I serve waffles with fresh berries, no whipped cream. These waffles are so rich that no need anything and would be good just with icing sugar or plane.

Bake them and enjoy the crunch!

Liege-Style Belgian Waffles served

If you tried a recipe let me know by comment, e-mail or by sharing your results. Tag me on Instagram @katia_white_foodphoto and use a #lets_eattogether hashtag so I could see your image.

I’d love to hear from you!

Liege-Style Belgian Waffles

Enjoy Liege-Style Belgian Waffles with crunchy caramel crust and soft and intense inside. Make the dough night before and have perfect breakfast in no time.
Prep Time10 mins
Cook Time10 mins
Course: Breakfast
Cuisine: Belgian
Keyword: dessert, waffles
Servings: 5 people
Author: Katia White


Dough #1

  • 125g (4.4 oz) wheat flour AP
  • 1/4 tsp Saf instant yeast
  • 1/4 tsp kosher salt
  • 1 egg large
  • 60ml (2 oz) warm water
  • 80ml (2.8 oz) warm milk

Dough #2

  • 113g (4 oz) unsalted butter room temperature
  • 85g (3 oz) wheat flour AP
  • 1 tsp vanilla extract
  • 60g (2.1 oz) pearl sugar Belgian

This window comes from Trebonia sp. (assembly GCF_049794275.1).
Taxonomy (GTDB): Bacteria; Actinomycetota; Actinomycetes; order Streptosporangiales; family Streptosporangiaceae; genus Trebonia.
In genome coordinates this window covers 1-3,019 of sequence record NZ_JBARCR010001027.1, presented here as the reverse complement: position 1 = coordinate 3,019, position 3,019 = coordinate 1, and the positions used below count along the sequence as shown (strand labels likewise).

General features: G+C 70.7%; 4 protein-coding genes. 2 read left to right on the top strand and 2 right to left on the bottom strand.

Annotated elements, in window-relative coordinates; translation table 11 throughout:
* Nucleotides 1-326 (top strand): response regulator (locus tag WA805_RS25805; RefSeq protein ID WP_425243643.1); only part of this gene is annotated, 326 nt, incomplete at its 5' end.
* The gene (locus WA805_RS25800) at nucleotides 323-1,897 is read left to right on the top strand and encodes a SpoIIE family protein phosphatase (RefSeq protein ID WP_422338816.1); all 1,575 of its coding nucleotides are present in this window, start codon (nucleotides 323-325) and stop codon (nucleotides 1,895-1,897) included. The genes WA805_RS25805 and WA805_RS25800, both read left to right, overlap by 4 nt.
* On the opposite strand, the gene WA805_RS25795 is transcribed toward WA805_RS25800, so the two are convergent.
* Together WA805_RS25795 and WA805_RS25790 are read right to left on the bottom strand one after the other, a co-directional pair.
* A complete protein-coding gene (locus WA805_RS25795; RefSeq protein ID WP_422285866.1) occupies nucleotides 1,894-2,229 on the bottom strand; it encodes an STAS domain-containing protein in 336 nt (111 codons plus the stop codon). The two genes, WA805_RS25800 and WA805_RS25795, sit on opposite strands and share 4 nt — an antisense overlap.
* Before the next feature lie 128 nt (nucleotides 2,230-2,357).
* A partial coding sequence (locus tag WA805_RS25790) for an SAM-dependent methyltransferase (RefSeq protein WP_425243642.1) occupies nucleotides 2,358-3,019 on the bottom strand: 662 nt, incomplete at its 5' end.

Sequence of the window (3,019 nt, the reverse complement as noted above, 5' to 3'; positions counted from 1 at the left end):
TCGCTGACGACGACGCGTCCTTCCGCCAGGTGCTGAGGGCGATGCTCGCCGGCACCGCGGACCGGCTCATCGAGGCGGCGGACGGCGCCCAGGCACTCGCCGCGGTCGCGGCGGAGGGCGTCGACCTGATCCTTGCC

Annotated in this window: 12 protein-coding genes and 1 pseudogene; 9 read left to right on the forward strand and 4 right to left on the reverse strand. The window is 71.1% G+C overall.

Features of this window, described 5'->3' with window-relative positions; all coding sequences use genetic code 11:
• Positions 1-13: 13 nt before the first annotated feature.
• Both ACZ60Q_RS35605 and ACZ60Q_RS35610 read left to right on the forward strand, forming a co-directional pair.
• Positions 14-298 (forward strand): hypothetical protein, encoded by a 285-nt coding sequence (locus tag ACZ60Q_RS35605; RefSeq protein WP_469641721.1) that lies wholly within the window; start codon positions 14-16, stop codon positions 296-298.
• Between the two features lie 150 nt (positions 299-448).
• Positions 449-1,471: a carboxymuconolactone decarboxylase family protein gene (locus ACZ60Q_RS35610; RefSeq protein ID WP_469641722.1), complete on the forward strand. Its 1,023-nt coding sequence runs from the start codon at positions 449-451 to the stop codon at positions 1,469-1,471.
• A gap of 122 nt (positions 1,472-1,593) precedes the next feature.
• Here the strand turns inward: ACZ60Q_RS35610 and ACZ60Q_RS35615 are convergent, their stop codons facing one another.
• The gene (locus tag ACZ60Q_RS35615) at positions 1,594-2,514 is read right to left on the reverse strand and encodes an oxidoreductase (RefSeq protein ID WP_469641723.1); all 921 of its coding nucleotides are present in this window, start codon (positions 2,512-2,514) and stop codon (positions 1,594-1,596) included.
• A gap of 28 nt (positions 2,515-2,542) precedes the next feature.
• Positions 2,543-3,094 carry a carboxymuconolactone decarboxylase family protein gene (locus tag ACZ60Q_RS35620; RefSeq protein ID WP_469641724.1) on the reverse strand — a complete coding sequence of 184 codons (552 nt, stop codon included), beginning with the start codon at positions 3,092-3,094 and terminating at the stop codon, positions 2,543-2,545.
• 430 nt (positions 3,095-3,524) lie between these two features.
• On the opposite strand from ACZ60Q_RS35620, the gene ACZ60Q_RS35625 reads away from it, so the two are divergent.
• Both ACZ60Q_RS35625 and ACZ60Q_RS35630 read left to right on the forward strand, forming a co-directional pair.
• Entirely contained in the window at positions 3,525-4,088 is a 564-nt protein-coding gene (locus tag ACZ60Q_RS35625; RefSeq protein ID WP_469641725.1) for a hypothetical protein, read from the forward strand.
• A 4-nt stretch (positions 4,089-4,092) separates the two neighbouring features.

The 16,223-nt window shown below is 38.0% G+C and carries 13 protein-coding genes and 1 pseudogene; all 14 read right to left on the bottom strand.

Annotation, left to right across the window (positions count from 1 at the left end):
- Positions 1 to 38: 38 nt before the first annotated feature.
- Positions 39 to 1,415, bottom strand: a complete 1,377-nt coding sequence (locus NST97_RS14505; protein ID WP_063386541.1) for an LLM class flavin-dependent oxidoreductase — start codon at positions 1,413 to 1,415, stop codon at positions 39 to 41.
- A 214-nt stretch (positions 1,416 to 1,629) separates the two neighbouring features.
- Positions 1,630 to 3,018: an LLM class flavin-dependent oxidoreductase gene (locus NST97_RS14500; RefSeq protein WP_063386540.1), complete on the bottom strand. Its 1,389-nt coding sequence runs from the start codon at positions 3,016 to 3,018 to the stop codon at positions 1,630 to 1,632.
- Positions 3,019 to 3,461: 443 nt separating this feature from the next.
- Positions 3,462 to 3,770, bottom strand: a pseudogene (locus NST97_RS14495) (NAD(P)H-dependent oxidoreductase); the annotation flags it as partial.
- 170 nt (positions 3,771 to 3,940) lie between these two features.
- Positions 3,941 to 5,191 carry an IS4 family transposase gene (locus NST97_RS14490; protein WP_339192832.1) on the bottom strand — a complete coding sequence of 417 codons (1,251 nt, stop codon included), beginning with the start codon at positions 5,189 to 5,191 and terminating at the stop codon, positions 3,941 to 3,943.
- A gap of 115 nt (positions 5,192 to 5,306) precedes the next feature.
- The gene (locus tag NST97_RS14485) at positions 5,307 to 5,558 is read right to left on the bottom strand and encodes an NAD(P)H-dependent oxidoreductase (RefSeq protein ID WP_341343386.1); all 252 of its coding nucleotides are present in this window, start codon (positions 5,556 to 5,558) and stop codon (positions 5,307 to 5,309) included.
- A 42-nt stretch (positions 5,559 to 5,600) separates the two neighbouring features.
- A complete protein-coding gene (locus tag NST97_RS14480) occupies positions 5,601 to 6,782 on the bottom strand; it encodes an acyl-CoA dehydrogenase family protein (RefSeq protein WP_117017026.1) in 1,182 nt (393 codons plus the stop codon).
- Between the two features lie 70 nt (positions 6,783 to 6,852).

• Mix all Dough #1 ingredients with a whisk, cover and keep in room temperature for 45-60 minutes. In the end, the dough would have bubbles in it.
  • Mix the Dough #2 ingredients with a fork or spatula. The dough would be like a very soft paste.
  • When the first dough would be ready combine them together with the spatula.
  • Cover the dough and put in the fridge for up to 24 hours.
  • Take the dough out of the fridge, add pearl sugar and mix well. Preheat waffle maker. Scoop a portion of dough in the center, press, and cook until ready (time depends on your waffle maker. Mine needs 4-5 minutes).
  • Let waffles cool a bit on a rack to harden the caramelized sugar and serve.


You can bake waffles without refrideration. Just mix the pearl sugar into the final dough, devide into portions and let rise for an hour before baking.

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  • Reply
    13/09/2019 at 17:16

    Serious question – what do Belgians call these waffles?
    As in…Greeks don’t call Greek salad “Greek” salad; they just say it’s SALAD!
    So, then, what do the Belgians call these? 🙂
    I used to have a Belgian friend. She was almost like a sister. I am reminded of her even though I never once saw her eat a waffle. She did like fries with mayonnaise though (but forever angry that people associate Belgians with this “fine food combination” since there are oh-so-many other better Belgian things!)

    • Reply
      Katia White
      14/09/2019 at 19:41

      Of course, I can’t say for sure but I think they call it Gaufre de Liège (Liege waffles). Since there are 2 types of waffles in Belgium, they need to differ them. I think it’s logical to call one thing Liege and other Brussels.

      I know how your friend feels :))) but there is probably a similar thing with many countries (like Italy and pizza, Russia and vodka :)), Germany and sausages, you name it) and there is nothing wrong with it.